For all our hand-wringing over the oil supply, it might shock you to realize that the solution to our dependence on fossil fuels lies right under our feet. In Western states like California, Nevada, Idaho, Alaska and Hawaii, underground pockets of geothermal energy — hot rock, superheated water and steam — can be tapped to generate electricity. According to backers of geothermal technology like Google, this carbon-neutral, inexhaustible energy source could meet 15 percent of America's electricity needs by 2030.
In the simplest geothermal power plant, called a dry steam plant, a well is drilled into the rock to tap a steam reservoir. The steam escapes the well under great pressure, which is used to turn a turbine and generate electricity.
Since steam deposits aren't as common as hot water and hot rock reserves, the most promising geothermal technology is called a binary-cycle power plant. In this system, hot water from a deep well circulates through a heat exchanger. There, the water transfers some of its heat to a secondary or binary liquid with a much lower boiling point. When the binary liquid vaporizes, the steam that remains is captured to power turbines.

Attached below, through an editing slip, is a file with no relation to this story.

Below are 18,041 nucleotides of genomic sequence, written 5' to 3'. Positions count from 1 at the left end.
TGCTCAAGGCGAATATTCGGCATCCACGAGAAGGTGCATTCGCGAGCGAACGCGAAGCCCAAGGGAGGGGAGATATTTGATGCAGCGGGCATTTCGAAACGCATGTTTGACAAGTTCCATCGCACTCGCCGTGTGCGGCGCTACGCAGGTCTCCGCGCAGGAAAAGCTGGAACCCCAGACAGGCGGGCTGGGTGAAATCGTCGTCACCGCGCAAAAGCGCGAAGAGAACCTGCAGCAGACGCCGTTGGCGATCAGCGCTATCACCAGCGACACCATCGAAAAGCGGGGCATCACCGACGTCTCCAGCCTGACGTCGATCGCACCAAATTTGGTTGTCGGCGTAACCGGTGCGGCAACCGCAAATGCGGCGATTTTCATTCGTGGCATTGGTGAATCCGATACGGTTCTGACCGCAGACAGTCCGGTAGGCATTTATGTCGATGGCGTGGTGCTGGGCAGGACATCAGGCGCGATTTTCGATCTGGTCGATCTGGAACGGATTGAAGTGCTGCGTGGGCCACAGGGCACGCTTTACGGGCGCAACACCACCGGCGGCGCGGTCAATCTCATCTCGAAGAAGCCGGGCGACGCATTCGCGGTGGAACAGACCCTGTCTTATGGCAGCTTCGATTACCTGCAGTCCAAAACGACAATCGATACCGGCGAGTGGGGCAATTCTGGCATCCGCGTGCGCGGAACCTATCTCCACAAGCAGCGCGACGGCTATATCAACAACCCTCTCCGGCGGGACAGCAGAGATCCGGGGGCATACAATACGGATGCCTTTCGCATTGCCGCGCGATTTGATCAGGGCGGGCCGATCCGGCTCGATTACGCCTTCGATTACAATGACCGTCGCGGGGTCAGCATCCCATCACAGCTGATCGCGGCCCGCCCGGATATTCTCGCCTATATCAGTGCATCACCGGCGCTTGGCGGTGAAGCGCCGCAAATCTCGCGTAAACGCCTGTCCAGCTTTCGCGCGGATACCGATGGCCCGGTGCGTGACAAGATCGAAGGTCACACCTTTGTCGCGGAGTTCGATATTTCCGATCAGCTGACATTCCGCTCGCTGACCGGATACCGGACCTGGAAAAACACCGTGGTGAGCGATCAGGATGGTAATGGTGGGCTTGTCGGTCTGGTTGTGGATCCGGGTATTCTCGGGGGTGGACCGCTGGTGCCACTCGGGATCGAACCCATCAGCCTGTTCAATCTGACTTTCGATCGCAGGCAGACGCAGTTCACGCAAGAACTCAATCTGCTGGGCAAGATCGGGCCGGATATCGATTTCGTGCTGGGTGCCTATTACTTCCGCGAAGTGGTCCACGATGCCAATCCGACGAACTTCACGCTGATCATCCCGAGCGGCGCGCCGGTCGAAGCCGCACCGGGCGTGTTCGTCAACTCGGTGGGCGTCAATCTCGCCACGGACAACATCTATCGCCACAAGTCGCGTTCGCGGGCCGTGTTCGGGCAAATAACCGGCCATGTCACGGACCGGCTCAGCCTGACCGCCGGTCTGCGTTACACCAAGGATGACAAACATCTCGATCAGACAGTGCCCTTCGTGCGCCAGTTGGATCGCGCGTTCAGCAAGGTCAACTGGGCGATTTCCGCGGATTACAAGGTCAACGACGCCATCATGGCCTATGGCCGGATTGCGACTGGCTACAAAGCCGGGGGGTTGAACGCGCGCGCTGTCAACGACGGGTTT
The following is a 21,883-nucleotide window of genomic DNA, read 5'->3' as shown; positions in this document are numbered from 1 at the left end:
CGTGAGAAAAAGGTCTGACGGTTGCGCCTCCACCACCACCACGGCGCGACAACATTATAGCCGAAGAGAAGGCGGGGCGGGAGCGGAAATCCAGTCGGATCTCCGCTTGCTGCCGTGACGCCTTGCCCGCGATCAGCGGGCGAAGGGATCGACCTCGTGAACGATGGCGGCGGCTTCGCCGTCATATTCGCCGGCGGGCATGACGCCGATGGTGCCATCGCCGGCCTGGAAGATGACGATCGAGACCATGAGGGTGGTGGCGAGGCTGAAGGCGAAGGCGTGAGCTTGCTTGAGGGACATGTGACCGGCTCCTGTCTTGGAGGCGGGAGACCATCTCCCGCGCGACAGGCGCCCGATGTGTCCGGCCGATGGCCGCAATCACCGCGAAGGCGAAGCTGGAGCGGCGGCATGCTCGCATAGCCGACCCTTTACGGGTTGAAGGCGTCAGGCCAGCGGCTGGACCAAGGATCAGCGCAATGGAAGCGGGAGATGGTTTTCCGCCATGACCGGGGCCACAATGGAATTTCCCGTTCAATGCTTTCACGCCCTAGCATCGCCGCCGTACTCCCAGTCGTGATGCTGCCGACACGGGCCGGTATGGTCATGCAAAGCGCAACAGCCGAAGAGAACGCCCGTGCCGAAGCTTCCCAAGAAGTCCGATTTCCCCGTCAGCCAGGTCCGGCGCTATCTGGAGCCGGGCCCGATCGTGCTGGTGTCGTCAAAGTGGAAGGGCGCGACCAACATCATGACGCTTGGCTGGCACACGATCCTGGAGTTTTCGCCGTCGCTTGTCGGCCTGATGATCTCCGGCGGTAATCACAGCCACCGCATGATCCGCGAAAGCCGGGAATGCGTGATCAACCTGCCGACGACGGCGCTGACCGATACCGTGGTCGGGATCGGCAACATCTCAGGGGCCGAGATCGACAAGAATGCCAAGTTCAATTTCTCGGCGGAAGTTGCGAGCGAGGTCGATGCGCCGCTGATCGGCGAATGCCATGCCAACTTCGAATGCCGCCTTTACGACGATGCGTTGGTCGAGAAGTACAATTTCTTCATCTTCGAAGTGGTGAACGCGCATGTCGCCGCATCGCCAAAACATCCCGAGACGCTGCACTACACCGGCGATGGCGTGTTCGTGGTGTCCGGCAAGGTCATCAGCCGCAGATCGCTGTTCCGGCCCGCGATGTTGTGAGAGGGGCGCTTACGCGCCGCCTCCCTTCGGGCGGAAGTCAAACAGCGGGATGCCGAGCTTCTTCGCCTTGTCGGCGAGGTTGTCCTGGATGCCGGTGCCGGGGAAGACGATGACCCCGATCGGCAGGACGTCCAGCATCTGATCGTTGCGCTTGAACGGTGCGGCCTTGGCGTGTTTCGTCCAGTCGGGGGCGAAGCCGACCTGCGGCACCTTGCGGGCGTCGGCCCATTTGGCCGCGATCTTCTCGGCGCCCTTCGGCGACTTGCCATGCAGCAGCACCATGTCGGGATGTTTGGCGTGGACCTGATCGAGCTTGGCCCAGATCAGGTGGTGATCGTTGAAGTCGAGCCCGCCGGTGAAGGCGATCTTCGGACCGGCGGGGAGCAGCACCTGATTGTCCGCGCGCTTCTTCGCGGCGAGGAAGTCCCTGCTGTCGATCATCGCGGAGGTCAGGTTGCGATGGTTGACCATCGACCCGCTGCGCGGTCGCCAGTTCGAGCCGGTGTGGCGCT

The Downside of Drilling Deep
Unfortunately, geothermal power plants may have an unintended and potentially dangerous side effect: earthquakes. Whenever you drill miles into the Earth and remove material, whether it's steam, water or hot rock, you release pressure that causes the ground above the geothermal pocket to shift and subside. Even worse, the most abundant geothermal energy sources are located in areas of high seismic activity. In fact, some experts actually believe that drilling into the rocks around a fault line could trigger quakes.
In 2006, a geothermal electricity plant in Basel, Switzerland allegedly set off a series of small tremors along a fault line responsible for a devastating earthquake back in 1356. In August 2009, similar complaints of small earthquakes near a geothermal plant in Germany provoked government safety reviews and stirred fears in the community. And in California, a geothermal pilot plant called The Geysers has been linked to an unusual cluster of small quakes near its facility.
So far, none of these quakes has registered above a magnitude of 3; most go unnoticed by the public. But if geothermal energy is going to be the boon that alternative energy proponents believe, it's going to have to shake its unsettling connection with earthquakes.